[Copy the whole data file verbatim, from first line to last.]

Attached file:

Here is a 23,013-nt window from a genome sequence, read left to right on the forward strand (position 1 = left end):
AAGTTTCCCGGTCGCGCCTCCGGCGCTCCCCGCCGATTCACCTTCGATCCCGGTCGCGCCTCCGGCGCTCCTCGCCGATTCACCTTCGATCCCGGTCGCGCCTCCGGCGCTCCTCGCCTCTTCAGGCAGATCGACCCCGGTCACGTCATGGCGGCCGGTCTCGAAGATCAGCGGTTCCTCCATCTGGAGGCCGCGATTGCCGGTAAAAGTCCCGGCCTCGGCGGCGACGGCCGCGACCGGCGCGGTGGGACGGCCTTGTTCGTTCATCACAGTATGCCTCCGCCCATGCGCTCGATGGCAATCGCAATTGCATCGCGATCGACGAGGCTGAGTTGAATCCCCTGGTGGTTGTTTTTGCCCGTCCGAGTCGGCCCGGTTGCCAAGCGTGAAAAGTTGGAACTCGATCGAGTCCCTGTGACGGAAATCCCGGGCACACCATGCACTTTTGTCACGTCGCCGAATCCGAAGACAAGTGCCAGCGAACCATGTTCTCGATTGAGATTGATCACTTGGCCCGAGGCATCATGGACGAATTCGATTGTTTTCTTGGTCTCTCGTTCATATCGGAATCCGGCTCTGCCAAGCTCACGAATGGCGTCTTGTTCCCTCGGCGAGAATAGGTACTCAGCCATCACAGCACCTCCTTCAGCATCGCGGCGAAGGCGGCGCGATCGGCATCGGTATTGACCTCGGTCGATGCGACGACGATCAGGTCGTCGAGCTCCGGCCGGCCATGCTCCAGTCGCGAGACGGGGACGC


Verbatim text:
Here is a 23,013-nt window from a genome sequence, read left to right on the forward strand (position 1 = left end):
AAGTTTCCCGGTCGCGCCTCCGGCGCTCCCCGCCGATTCACCTTCGATCCCGGTCGCGCCTCCGGCGCTCCTCGCCGATTCACCTTCGATCCCGGTCGCGCCTCCGGCGCTCCTCGCCTCTTCAGGCAGATCGACCCCGGTCACGTCATGGCGGCCGGTCTCGAAGATCAGCGGTTCCTCCATCTGGAGGCCGCGATTGCCGGTAAAAGTCCCGGCCTCGGCGGCGACGGCCGCGACCGGCGCGGTGGGACGGCCTTGTTCGTTCATCACAGTATGCCTCCGCCCATGCGCTCGATGGCAATCGCAATTGCATCGCGATCGACGAGGCTGAGTTGAATCCCCTGGTGGTTGTTTTTGCCCGTCCGAGTCGGCCCGGTTGCCAAGCGTGAAAAGTTGGAACTCGATCGAGTCCCTGTGACGGAAATCCCGGGCACACCATGCACTTTTGTCACGTCGCCGAATCCGAAGACAAGTGCCAGCGAACCATGTTCTCGATTGAGATTGATCACTTGGCCCGAGGCATCATGGACGAATTCGATTGTTTTCTTGGTCTCTCGTTCATATCGGAATCCGGCTCTGCCAAGCTCACGAATGGCGTCTTGTTCCCTCGGCGAGAATAGGTACTCAGCCATCACAGCACCTCCTTCAGCATCGCGGCGAAGGCGGCGCGATCGGCATCGGTATTGACCTCGGTCGATGCGACGACGATCAGGTCGTCGAGCTCCGGCCGGCCATGCTCCAGTCGCGAGACGGGGACGC